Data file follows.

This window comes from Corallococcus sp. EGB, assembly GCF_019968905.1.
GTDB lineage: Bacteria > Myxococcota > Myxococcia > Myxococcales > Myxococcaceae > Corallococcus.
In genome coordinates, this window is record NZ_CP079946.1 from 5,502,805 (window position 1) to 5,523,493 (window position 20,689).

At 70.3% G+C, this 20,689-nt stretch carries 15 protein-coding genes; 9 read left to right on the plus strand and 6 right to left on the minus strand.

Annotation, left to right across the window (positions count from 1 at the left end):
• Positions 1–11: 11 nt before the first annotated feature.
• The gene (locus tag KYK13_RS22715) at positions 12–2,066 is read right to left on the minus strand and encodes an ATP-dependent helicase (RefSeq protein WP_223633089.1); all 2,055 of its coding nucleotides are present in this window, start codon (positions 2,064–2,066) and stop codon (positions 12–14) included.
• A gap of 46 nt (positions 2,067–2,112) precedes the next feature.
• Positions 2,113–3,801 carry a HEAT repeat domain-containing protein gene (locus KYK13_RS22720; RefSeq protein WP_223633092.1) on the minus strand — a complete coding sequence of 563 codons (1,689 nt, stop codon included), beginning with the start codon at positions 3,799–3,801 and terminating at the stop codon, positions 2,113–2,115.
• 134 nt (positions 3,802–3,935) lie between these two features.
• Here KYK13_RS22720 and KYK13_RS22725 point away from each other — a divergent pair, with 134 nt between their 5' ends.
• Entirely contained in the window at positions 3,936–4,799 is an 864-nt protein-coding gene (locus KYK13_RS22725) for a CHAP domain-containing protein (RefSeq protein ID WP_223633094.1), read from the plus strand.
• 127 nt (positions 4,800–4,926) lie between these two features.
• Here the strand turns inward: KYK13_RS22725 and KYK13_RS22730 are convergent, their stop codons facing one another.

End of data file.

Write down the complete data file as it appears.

This window comes from Corallococcus sp. EGB, assembly GCF_019968905.1.
GTDB lineage: Bacteria > Myxococcota > Myxococcia > Myxococcales > Myxococcaceae > Corallococcus.
In genome coordinates, this window is record NZ_CP079946.1 from 5,502,805 (window position 1) to 5,523,493 (window position 20,689).

At 70.3% G+C, this 20,689-nt stretch carries 15 protein-coding genes; 9 read left to right on the plus strand and 6 right to left on the minus strand.

Annotation, left to right across the window (positions count from 1 at the left end):
• Positions 1–11: 11 nt before the first annotated feature.
• The gene (locus tag KYK13_RS22715) at positions 12–2,066 is read right to left on the minus strand and encodes an ATP-dependent helicase (RefSeq protein WP_223633089.1); all 2,055 of its coding nucleotides are present in this window, start codon (positions 2,064–2,066) and stop codon (positions 12–14) included.
• A gap of 46 nt (positions 2,067–2,112) precedes the next feature.
• Positions 2,113–3,801 carry a HEAT repeat domain-containing protein gene (locus KYK13_RS22720; RefSeq protein WP_223633092.1) on the minus strand — a complete coding sequence of 563 codons (1,689 nt, stop codon included), beginning with the start codon at positions 3,799–3,801 and terminating at the stop codon, positions 2,113–2,115.
• 134 nt (positions 3,802–3,935) lie between these two features.
• Here KYK13_RS22720 and KYK13_RS22725 point away from each other — a divergent pair, with 134 nt between their 5' ends.
• Entirely contained in the window at positions 3,936–4,799 is an 864-nt protein-coding gene (locus KYK13_RS22725) for a CHAP domain-containing protein (RefSeq protein ID WP_223633094.1), read from the plus strand.
• 127 nt (positions 4,800–4,926) lie between these two features.
• Here the strand turns inward: KYK13_RS22725 and KYK13_RS22730 are convergent, their stop codons facing one another.